November 5, 2006 By Eliot Cole
Imagine that a fire, flood, major earthquake or similar other potential catastrophe hits your city or town. You might feel good knowing plenty of emergency responders are stationed in different areas throughout the region. But now imagine that they can't communicate with one another.
This is just one of the issues that prompted the creation of the Wireless Sacramento, Calif., Regional Project (WiSac), an initiative that, once completed, will blanket nine counties in the Sacramento region with Wi-Fi access.
WiSac is the brainchild of the Smart Capitol Venture Network (SCVN), a nonprofit organization formed by a group of visionaries, educators and entrepreneurs in the Sacramento region.
Wi-Fi means much more than Internet access at cafes. One purpose behind WiSac is a permanent connection for the emergency personnel that keep the region safe in times of crisis.
"If everywhere you went there is going to be a wireless signal, there will be all the extra security that comes with monitoring things," said Geof Lambert, vice president and chief operating officer of SCVN. "We can have sensors on the levee system to track humidity and temperatures, so we can prevent accidents and disasters from happening."
In the event of a disaster, there's a big chance that those who really need to be in communication with one another won't be because the lines are overloaded.
"If we had a 7.0 earthquake, if we had 100 percent capacity communication possible, 10 minutes from now, it really might only be 10 percent [capacity]," Lambert said.
The problem is that the mayor, firefighters and other emergency responders aren't necessarily going to be the people able to use that limited capacity, he explained, adding that it might be regular folks, like landscapers or barbers, who aren't likely the people anyone would want showing up in case of emergency.
If a natural disaster happens, Lambert said, WiSac will provide a Wi-Fi network that will let emergency responders set up temporary communications, and the access must be prioritized.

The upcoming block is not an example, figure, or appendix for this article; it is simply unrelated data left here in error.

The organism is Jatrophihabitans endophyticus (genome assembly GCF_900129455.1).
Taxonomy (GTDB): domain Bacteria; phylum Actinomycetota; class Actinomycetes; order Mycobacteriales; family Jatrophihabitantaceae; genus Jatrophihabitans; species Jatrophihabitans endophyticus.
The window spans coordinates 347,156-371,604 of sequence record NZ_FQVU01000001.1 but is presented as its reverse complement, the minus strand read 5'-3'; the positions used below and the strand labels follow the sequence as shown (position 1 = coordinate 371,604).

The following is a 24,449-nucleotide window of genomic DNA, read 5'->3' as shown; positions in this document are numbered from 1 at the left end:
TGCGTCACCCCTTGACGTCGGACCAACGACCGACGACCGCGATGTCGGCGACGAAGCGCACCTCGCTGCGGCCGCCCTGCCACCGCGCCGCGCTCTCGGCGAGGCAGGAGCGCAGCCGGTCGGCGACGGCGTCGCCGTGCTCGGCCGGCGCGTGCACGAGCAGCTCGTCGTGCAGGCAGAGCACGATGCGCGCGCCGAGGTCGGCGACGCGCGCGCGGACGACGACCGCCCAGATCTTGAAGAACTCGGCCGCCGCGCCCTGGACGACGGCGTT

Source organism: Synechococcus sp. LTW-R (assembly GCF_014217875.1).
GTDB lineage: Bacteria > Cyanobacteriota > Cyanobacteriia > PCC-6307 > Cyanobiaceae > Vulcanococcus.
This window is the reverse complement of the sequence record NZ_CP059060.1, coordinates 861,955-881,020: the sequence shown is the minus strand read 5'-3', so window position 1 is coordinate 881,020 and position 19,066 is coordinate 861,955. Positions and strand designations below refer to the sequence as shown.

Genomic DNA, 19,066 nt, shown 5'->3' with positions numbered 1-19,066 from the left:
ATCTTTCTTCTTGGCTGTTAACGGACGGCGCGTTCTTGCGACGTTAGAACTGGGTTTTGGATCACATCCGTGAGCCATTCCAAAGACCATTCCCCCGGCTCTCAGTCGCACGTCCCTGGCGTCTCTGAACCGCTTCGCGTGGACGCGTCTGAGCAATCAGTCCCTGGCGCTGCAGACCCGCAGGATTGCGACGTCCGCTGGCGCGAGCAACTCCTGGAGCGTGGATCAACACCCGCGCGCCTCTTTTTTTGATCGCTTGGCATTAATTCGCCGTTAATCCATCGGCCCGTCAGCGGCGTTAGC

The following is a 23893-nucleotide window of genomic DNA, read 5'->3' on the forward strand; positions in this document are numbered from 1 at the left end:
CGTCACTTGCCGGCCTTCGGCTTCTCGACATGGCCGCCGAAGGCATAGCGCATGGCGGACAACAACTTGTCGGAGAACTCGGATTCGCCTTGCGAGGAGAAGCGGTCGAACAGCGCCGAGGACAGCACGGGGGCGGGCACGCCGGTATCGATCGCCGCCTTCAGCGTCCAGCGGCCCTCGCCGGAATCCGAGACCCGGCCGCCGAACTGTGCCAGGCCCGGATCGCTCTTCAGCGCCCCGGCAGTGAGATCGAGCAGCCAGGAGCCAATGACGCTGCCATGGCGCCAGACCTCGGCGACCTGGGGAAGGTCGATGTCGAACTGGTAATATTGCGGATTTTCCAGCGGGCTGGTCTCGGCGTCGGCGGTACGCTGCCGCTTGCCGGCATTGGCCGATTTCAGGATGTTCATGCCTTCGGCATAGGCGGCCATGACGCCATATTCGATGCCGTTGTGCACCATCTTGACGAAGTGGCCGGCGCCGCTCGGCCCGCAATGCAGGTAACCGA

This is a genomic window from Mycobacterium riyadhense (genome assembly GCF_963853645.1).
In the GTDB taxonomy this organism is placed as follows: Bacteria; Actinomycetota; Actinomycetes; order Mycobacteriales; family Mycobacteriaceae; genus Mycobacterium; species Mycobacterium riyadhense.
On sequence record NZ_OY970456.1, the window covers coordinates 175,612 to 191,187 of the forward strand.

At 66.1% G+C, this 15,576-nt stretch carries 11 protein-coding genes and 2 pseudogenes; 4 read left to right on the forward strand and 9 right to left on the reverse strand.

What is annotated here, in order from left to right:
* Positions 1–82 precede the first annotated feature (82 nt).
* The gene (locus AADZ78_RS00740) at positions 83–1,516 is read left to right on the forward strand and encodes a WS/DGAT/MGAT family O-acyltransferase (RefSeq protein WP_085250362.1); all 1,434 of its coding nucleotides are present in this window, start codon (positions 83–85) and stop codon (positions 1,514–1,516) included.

"In a major disaster, the network would auto-heal itself and take the limited capacity available and redirect the communication," Lambert said. "Within minutes, we could have a communications network where the most important people have the ability to talk to one another with the most basic pieces of equipment and devices, such as a Palm Pilot, telephone and basic consumer kinds of tools."
What does a police officer or firefighter communicate with? "Their voices," Lambert said. "But wouldn't it be valuable for him to communicate what he's seen? Communicate the blueprints of a burning building? The schematics of a disaster? If I were king for a day, I'd want that guy to show up."
Though Lambert speaks of the possibility of transmitting blueprints over a wireless connection; contrast it with the device a fireman might have -- say a walkie-talkie for voice-only communication over a radio frequency. It's one-way communication, which is insufficient in a disaster.
A similar project, the Wireless Silicon Valley Network, served as a model for the Sacramento venture, Lambert said. "They were having success with that project, and we realized whatever works over there more than likely can work in the Sacramento region."
Lambert said that as the SCVN pushes this initiative through, those people involved in the project understand there are lessons to learn from past ventures.
"With each passing day, things that used to be problematic aren't so problematic anymore," he said. "And the expectations are different. The expectations of what providing wireless over any particular region or area exactly means. Does it mean strictly outside or inside without any extra equipment? There are just
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